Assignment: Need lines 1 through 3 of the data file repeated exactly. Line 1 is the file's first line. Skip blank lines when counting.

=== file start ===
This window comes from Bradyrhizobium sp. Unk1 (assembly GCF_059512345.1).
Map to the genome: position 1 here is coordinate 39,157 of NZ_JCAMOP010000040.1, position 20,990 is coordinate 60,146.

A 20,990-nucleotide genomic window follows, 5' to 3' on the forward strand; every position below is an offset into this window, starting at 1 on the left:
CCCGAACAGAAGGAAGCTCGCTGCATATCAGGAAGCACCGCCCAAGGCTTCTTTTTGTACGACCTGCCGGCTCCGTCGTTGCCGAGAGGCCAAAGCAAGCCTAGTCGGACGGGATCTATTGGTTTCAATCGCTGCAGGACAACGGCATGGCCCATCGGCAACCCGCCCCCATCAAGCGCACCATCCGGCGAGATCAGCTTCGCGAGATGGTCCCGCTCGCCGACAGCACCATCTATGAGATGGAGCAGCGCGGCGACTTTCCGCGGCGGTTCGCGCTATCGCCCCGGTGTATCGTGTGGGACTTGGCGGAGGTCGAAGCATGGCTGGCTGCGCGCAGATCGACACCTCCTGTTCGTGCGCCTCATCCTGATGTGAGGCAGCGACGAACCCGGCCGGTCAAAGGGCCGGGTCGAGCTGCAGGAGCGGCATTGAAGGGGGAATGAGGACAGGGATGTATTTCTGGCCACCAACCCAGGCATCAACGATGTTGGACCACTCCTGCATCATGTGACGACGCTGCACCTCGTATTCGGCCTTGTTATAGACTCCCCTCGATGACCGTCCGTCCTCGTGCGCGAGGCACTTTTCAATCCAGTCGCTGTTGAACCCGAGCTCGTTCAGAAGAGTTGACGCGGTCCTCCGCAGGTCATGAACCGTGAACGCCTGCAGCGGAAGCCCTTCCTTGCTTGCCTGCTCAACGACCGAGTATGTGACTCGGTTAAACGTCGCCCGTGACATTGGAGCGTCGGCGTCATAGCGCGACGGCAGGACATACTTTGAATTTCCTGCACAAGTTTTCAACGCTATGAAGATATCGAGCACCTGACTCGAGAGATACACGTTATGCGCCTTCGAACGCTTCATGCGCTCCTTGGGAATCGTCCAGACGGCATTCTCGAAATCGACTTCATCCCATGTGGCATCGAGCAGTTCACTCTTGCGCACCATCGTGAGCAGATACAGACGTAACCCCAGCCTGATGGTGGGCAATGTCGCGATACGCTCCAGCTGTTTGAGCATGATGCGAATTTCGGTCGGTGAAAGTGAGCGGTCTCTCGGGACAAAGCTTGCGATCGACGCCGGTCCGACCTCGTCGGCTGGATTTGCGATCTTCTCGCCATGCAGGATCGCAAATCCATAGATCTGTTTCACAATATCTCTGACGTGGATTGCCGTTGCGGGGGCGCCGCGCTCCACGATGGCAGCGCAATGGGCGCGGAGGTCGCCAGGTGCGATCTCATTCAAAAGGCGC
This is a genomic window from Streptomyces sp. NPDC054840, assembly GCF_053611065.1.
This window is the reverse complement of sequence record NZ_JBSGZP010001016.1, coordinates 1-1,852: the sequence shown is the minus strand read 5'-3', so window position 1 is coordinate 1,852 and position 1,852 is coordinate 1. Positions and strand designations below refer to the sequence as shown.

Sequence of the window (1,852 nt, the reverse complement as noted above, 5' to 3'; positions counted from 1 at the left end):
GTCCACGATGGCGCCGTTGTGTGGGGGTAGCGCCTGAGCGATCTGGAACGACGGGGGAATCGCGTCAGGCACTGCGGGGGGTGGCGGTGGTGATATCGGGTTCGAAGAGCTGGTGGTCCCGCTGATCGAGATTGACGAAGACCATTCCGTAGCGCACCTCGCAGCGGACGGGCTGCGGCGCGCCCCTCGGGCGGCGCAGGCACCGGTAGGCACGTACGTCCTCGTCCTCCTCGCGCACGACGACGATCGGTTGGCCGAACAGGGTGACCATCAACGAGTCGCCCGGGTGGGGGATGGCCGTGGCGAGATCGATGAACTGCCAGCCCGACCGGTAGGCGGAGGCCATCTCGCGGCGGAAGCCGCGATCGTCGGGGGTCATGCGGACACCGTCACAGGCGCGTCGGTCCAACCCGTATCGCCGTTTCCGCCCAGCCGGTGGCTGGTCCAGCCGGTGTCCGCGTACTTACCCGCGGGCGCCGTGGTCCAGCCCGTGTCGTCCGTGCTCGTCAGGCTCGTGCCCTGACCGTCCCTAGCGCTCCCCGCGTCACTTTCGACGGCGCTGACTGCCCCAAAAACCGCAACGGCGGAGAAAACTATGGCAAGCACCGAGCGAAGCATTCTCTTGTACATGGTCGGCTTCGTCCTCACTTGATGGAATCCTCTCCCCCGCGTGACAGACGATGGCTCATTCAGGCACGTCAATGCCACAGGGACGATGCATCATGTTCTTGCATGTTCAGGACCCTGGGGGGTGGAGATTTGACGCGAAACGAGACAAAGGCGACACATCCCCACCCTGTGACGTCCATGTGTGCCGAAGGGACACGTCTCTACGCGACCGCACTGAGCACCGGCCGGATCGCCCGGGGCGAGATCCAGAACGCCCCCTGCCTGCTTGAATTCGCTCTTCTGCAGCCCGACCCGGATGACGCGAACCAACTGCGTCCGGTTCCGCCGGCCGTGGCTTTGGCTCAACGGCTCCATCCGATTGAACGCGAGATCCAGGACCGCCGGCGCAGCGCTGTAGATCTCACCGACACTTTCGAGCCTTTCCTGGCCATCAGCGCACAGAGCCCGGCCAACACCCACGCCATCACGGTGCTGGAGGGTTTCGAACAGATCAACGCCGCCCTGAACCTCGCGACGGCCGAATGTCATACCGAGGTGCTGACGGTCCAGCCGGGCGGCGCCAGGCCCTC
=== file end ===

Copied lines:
This window comes from Bradyrhizobium sp. Unk1 (assembly GCF_059512345.1).
Map to the genome: position 1 here is coordinate 39,157 of NZ_JCAMOP010000040.1, position 20,990 is coordinate 60,146.

A 20,990-nucleotide genomic window follows, 5' to 3' on the forward strand; every position below is an offset into this window, starting at 1 on the left: